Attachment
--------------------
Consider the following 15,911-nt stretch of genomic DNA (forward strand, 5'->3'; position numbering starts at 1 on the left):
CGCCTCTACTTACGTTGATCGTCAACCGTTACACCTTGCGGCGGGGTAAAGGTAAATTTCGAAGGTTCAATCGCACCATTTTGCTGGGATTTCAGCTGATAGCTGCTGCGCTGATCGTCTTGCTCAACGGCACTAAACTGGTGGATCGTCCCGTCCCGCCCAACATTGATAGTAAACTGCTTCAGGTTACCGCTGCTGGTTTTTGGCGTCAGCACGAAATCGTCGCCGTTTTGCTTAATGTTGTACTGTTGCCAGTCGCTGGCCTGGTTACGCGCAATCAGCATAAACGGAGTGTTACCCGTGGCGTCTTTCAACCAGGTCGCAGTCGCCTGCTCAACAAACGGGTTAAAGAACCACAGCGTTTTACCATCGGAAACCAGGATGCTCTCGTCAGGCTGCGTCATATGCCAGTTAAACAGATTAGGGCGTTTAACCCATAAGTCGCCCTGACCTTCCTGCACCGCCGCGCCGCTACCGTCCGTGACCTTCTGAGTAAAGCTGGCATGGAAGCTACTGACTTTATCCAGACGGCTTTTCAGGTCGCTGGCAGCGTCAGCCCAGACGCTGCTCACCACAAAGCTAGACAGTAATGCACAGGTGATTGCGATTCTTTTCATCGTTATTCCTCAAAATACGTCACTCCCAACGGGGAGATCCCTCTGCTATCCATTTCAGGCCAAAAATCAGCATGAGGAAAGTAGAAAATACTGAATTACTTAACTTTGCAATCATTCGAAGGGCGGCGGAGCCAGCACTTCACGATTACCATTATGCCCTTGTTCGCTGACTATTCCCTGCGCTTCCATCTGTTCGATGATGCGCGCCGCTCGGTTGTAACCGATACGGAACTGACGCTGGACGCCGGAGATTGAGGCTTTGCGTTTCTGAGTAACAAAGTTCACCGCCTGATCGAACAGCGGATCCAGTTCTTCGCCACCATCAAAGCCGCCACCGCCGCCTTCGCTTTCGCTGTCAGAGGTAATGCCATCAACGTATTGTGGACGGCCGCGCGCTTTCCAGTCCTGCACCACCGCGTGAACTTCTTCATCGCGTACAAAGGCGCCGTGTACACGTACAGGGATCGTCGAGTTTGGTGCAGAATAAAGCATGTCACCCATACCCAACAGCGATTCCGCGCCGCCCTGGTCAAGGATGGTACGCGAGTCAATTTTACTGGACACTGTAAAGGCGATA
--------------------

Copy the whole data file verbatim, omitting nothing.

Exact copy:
Consider the following 15,911-nt stretch of genomic DNA (forward strand, 5'->3'; position numbering starts at 1 on the left):
CGCCTCTACTTACGTTGATCGTCAACCGTTACACCTTGCGGCGGGGTAAAGGTAAATTTCGAAGGTTCAATCGCACCATTTTGCTGGGATTTCAGCTGATAGCTGCTGCGCTGATCGTCTTGCTCAACGGCACTAAACTGGTGGATCGTCCCGTCCCGCCCAACATTGATAGTAAACTGCTTCAGGTTACCGCTGCTGGTTTTTGGCGTCAGCACGAAATCGTCGCCGTTTTGCTTAATGTTGTACTGTTGCCAGTCGCTGGCCTGGTTACGCGCAATCAGCATAAACGGAGTGTTACCCGTGGCGTCTTTCAACCAGGTCGCAGTCGCCTGCTCAACAAACGGGTTAAAGAACCACAGCGTTTTACCATCGGAAACCAGGATGCTCTCGTCAGGCTGCGTCATATGCCAGTTAAACAGATTAGGGCGTTTAACCCATAAGTCGCCCTGACCTTCCTGCACCGCCGCGCCGCTACCGTCCGTGACCTTCTGAGTAAAGCTGGCATGGAAGCTACTGACTTTATCCAGACGGCTTTTCAGGTCGCTGGCAGCGTCAGCCCAGACGCTGCTCACCACAAAGCTAGACAGTAATGCACAGGTGATTGCGATTCTTTTCATCGTTATTCCTCAAAATACGTCACTCCCAACGGGGAGATCCCTCTGCTATCCATTTCAGGCCAAAAATCAGCATGAGGAAAGTAGAAAATACTGAATTACTTAACTTTGCAATCATTCGAAGGGCGGCGGAGCCAGCACTTCACGATTACCATTATGCCCTTGTTCGCTGACTATTCCCTGCGCTTCCATCTGTTCGATGATGCGCGCCGCTCGGTTGTAACCGATACGGAACTGACGCTGGACGCCGGAGATTGAGGCTTTGCGTTTCTGAGTAACAAAGTTCACCGCCTGATCGAACAGCGGATCCAGTTCTTCGCCACCATCAAAGCCGCCACCGCCGCCTTCGCTTTCGCTGTCAGAGGTAATGCCATCAACGTATTGTGGACGGCCGCGCGCTTTCCAGTCCTGCACCACCGCGTGAACTTCTTCATCGCGTACAAAGGCGCCGTGTACACGTACAGGGATCGTCGAGTTTGGTGCAGAATAAAGCATGTCACCCATACCCAACAGCGATTCCGCGCCGCCCTGGTCAAGGATGGTACGCGAGTCAATTTTACTGGACACTGTAAAGGCGATA